TOO MANY COOKS is the opposite. Despite repeating the opening song again and again (though they twist it), they’re actually cramming five metric tons of funny ideas into one parody skit, constantly changing their target to different genres and specific Bad TV Shows We All Used to Love.

Love is a big part of this. You can’t film a video of this breadth and style without loving those shows, and knowing them incredibly well. I could write a pretty good fake Airwolf script, and completely skewer it, because as a pookie, I watched that show religiously and adored the thing. Jan Michael Vincent FTW! And yeah, that thing was terrible when you fire up an old episode on YouTube now. But we loved our TV trash, and part of us will always love it.

Here’s why: entertaining trash, however trashy, is still entertaining, while pretentious nonsense, however well done, is still pretentious.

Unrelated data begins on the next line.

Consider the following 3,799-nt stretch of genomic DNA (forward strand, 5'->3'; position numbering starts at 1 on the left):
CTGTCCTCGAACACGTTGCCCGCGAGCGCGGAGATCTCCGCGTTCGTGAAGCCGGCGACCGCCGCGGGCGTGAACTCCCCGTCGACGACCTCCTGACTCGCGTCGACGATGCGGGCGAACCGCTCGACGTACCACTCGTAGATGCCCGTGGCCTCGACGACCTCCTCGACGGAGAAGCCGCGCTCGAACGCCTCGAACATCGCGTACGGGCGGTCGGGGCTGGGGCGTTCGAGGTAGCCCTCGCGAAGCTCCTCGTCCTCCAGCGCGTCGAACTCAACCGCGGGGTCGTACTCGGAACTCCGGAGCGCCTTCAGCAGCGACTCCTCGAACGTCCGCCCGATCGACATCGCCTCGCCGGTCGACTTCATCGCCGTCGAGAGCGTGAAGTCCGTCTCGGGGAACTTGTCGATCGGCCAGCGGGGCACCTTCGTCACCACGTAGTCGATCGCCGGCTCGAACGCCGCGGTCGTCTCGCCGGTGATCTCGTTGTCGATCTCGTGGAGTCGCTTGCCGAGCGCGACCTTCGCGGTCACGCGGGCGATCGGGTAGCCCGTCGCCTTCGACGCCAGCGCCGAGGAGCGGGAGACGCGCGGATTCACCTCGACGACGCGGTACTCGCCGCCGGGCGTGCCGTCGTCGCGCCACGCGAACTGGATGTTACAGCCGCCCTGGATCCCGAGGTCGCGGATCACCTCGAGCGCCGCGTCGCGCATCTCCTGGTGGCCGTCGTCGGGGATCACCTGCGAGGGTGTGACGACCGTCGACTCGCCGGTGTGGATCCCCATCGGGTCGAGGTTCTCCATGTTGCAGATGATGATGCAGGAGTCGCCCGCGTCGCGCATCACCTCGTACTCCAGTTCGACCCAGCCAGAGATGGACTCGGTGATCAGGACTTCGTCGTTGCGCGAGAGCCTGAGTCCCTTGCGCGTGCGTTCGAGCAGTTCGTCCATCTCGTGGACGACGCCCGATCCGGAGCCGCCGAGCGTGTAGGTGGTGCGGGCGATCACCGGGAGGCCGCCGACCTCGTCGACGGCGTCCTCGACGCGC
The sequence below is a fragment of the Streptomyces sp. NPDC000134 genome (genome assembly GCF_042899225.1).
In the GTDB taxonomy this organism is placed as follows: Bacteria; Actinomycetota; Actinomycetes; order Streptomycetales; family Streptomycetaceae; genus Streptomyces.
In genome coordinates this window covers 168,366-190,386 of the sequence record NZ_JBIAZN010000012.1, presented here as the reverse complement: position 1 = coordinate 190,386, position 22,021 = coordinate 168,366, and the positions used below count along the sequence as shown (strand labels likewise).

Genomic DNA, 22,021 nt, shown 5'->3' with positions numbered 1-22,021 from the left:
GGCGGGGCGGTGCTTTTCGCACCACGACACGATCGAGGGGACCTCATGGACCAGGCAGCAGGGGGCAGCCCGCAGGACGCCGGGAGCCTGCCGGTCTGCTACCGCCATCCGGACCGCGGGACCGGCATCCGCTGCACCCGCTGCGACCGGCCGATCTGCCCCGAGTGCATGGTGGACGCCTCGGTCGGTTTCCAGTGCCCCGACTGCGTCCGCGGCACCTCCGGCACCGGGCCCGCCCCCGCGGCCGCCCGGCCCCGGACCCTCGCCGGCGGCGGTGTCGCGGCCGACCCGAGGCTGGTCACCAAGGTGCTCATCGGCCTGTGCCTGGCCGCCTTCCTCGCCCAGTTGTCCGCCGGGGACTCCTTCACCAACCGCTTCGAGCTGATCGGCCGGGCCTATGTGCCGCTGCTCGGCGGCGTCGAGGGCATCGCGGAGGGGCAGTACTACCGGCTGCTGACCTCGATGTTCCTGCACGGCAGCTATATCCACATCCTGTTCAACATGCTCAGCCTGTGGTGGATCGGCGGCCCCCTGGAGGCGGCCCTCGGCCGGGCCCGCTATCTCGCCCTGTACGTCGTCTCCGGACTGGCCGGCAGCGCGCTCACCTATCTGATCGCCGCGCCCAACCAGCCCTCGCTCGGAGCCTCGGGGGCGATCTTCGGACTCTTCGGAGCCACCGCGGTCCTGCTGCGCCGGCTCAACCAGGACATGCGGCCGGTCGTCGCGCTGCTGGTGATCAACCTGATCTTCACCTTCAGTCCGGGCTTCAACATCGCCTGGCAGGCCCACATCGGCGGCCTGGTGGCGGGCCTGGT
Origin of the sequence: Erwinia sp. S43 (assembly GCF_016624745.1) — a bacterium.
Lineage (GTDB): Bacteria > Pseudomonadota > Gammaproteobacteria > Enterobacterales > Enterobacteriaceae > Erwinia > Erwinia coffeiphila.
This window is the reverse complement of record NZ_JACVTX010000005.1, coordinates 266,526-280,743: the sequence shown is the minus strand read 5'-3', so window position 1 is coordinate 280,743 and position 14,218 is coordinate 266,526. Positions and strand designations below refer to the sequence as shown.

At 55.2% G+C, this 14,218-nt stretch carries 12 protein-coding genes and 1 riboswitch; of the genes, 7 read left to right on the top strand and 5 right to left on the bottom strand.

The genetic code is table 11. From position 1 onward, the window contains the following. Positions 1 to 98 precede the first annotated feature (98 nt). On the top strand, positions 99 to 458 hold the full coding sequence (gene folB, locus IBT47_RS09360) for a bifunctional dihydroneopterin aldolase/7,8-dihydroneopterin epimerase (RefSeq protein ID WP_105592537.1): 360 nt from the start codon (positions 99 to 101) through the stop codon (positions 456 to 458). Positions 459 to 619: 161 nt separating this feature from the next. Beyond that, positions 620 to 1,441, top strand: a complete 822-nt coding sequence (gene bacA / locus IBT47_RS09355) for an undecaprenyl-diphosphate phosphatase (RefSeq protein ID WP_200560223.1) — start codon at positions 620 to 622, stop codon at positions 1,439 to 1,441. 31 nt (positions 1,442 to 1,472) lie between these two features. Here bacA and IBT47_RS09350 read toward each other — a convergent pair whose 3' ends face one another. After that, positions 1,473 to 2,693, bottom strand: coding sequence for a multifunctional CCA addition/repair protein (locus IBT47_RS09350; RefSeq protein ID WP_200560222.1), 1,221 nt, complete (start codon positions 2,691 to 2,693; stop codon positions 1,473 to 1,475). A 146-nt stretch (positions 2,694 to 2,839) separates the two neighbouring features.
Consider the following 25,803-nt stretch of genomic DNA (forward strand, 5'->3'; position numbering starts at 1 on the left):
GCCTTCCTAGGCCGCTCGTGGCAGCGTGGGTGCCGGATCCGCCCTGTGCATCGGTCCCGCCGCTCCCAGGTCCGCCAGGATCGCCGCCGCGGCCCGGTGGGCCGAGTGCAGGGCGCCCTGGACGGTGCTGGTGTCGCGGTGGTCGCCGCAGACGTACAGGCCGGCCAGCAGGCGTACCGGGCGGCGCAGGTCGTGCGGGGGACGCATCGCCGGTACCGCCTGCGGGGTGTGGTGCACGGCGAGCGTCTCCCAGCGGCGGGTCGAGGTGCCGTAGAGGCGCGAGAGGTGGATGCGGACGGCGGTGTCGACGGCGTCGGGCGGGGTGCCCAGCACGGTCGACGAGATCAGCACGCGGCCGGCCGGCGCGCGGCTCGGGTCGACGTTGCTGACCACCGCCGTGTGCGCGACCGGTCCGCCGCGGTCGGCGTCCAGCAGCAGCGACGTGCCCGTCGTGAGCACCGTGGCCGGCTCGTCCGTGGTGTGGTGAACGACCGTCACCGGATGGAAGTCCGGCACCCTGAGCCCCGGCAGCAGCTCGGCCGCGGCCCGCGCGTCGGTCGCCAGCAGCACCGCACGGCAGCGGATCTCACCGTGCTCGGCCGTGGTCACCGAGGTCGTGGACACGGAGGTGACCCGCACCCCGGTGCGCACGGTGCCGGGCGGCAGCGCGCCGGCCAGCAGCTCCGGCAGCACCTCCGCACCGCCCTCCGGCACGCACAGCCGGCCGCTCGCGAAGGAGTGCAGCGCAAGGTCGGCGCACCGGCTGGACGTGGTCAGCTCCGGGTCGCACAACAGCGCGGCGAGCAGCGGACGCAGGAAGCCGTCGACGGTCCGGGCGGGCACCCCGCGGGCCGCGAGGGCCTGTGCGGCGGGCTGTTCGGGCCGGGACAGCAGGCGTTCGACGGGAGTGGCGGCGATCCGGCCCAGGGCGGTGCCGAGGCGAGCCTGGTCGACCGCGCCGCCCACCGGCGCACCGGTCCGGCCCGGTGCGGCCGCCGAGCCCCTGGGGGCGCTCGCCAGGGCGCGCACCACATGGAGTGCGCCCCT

Well done, crazy makers of this parody.

Tiny film teaches us big honking writing tricks

writing meme spiderman dear diary

Here’s an itty bitty film that’s crazy funny and extremely well done. Watch it, then let’s talk it over.

So, here’s the thing. Drama is very simple, when you get down to it.

  • Step 1: Create conflict, say two young brothers wanting to inherit the same rich farmland.
  • Step 2: Dream up ways of making it far, far worse, like one brother stealing the other brothers favorite cow and serving up Bessie barbeque at the next family gathering.
  • Step 3: Raise the stakes even higher in the big finale and put our fighting farmers in a North Dakota version of the Thunderdome — two men enter, one man leaves, because the other guy has a pitchfork in his head.

Humor is far, far tougher.

You have to dance on the knife’s edge of normalcy, push boundaries, tell uncomfortable truths. Be edgy without being offensive, insanely creative without coming off as insane.

Humor doesn’t have easy formulas, and the risks are far greater. Jokes fall flat. Things that seem hilarious in the writing room go nowhere, while little throwaway bits turn into comedy gold. You can’t predict it.

So let’s talk about three little things before the Big Thing that I noticed in this short film.

First, they dispense with names, with one exception: the delivery service logo.